Over the next several Mondays, the contributing writers at Of Larks will be sharing a series on Jesus' I AM statements in the book of John. This is the fourth post in the series. Read the introductory post to the series here, "Bread of Life" here, and "Light of the World" here.
“Truly, truly, I say to you, I am the door of the sheep. All who came before Me are thieves and robbers, but the sheep did not listen to them. I am the door. If anyone enters by Me, he will be saved and will go in and out and find pasture," (John 10:7-9).
“I am the door,” in John’s Gospel is one of the eight “I am” statements we receive to the divinity and unique nature of Jesus Christ.
Jesus uses the familiar sheep and shepherd imagery as He does throughout Scripture, and it is important to note why these are consistent biblical themes. Sheep need such focused care as they are creatures prone to wander. These animals spend their days grazing from place to place without ever looking up, causing them to get lost. By nature, sheep are unique in the fact that they cannot find their way home like other animals are capable of. Thus, they are entirely dependent on their shepherds to guide, provide for, and protect them.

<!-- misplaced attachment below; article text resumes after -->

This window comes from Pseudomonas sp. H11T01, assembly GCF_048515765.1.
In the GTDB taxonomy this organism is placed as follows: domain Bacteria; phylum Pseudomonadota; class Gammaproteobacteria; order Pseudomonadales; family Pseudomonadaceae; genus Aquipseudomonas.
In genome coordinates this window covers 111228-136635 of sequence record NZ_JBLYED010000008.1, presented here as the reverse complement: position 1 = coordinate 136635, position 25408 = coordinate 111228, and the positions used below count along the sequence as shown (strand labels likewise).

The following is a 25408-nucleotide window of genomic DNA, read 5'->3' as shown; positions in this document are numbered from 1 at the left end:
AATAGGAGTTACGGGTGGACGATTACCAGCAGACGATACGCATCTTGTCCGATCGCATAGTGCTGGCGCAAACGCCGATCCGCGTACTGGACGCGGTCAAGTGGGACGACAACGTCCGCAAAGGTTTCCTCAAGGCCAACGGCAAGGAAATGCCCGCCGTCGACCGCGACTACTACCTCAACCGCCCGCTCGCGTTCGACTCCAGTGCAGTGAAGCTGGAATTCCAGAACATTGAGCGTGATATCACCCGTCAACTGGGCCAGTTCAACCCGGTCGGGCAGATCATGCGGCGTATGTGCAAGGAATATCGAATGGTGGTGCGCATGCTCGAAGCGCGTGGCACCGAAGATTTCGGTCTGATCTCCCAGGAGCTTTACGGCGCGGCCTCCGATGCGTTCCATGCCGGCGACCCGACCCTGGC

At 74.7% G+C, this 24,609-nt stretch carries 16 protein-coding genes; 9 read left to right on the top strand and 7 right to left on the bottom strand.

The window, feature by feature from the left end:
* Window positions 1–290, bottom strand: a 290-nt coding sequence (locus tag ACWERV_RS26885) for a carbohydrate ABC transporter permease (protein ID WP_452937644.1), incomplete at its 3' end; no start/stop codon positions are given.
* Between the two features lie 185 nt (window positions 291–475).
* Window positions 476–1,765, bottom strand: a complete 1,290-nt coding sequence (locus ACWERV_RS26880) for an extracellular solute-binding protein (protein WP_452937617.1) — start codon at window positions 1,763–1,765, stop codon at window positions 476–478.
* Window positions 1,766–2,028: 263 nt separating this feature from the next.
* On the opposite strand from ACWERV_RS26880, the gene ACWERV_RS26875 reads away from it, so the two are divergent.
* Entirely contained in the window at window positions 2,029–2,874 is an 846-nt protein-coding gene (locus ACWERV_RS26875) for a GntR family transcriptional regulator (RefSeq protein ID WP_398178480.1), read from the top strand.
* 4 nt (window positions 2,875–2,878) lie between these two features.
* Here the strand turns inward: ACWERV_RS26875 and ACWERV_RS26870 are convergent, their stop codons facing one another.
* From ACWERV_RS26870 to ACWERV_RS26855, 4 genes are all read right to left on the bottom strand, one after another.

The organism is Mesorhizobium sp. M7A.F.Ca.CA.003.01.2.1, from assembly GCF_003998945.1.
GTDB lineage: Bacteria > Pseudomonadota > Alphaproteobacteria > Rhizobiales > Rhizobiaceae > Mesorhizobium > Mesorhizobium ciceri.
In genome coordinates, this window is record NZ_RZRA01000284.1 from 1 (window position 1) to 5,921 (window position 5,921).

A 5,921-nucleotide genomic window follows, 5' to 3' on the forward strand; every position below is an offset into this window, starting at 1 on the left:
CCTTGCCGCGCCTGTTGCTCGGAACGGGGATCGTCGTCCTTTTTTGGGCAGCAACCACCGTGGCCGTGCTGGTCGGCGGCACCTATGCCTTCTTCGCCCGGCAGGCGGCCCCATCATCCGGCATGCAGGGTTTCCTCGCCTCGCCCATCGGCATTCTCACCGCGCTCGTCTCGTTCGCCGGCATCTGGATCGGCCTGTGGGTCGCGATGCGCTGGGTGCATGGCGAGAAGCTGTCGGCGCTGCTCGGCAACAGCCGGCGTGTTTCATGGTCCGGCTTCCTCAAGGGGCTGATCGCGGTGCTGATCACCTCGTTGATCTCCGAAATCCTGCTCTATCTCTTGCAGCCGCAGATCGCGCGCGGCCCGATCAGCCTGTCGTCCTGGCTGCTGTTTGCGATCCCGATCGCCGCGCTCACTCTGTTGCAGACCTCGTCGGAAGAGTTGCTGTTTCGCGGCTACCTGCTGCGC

In biblical times, a doorkeeper was hired to close the door to the sheep’s pen at night after the shepherds had gone to sleep. This man’s sole job was to guard the door throughout the night, ensuring thieves couldn’t steal or harm the sheep. As morning approached, the shepherds would arrive, calling out to their sheep and leading them out to pasture. Only approved shepherds could enter through the door as allowed by the doorkeeper.
In the remote countryside, pens were nothing more than a pile of rocks formed into a wall. With no gate to close, the shepherd would lie across the narrow opening to protect the sheep and keep wild animals out. He would sleep there, quite literally being the door.
Jesus is the Door
Twice in these verses Jesus emphasizes, “I am the door.” Jesus distinguishes Himself from any and all other methods for salvation and holiness. He is not a door to salvation, He is the door.